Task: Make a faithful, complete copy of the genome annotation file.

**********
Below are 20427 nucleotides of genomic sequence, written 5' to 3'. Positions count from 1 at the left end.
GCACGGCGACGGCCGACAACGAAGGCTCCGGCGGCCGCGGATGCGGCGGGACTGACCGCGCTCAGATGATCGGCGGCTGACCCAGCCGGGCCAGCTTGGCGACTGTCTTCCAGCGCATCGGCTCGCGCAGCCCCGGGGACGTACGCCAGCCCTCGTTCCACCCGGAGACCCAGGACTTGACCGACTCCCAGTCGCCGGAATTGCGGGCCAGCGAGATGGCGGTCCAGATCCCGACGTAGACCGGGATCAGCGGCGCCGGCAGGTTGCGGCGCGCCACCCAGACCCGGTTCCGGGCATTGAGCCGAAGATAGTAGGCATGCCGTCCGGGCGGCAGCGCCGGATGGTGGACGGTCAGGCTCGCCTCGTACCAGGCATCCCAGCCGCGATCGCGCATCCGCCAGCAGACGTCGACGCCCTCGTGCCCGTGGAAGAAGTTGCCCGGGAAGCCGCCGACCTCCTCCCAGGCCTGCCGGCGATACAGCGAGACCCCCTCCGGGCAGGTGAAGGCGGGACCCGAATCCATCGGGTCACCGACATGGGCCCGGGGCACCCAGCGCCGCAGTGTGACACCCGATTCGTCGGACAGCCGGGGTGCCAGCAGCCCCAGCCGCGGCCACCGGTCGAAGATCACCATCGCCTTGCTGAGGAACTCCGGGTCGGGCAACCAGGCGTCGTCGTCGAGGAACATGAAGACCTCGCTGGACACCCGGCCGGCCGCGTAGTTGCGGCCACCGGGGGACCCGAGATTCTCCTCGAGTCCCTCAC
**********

Below are 20427 nucleotides of genomic sequence, written 5' to 3'. Positions count from 1 at the left end.
GCACGGCGACGGCCGACAACGAAGGCTCCGGCGGCCGCGGATGCGGCGGGACTGACCGCGCTCAGATGATCGGCGGCTGACCCAGCCGGGCCAGCTTGGCGACTGTCTTCCAGCGCATCGGCTCGCGCAGCCCCGGGGACGTACGCCAGCCCTCGTTCCACCCGGAGACCCAGGACTTGACCGACTCCCAGTCGCCGGAATTGCGGGCCAGCGAGATGGCGGTCCAGATCCCGACGTAGACCGGGATCAGCGGCGCCGGCAGGTTGCGGCGCGCCACCCAGACCCGGTTCCGGGCATTGAGCCGAAGATAGTAGGCATGCCGTCCGGGCGGCAGCGCCGGATGGTGGACGGTCAGGCTCGCCTCGTACCAGGCATCCCAGCCGCGATCGCGCATCCGCCAGCAGACGTCGACGCCCTCGTGCCCGTGGAAGAAGTTGCCCGGGAAGCCGCCGACCTCCTCCCAGGCCTGCCGGCGATACAGCGAGACCCCCTCCGGGCAGGTGAAGGCGGGACCCGAATCCATCGGGTCACCGACATGGGCCCGGGGCACCCAGCGCCGCAGTGTGACACCCGATTCGTCGGACAGCCGGGGTGCCAGCAGCCCCAGCCGCGGCCACCGGTCGAAGATCACCATCGCCTTGCTGAGGAACTCCGGGTCGGGCAACCAGGCGTCGTCGTCGAGGAACATGAAGACCTCGCTGGACACCCGGCCGGCCGCGTAGTTGCGGCCACCGGGGGACCCGAGATTCTCCTCGAGTCCCTCAC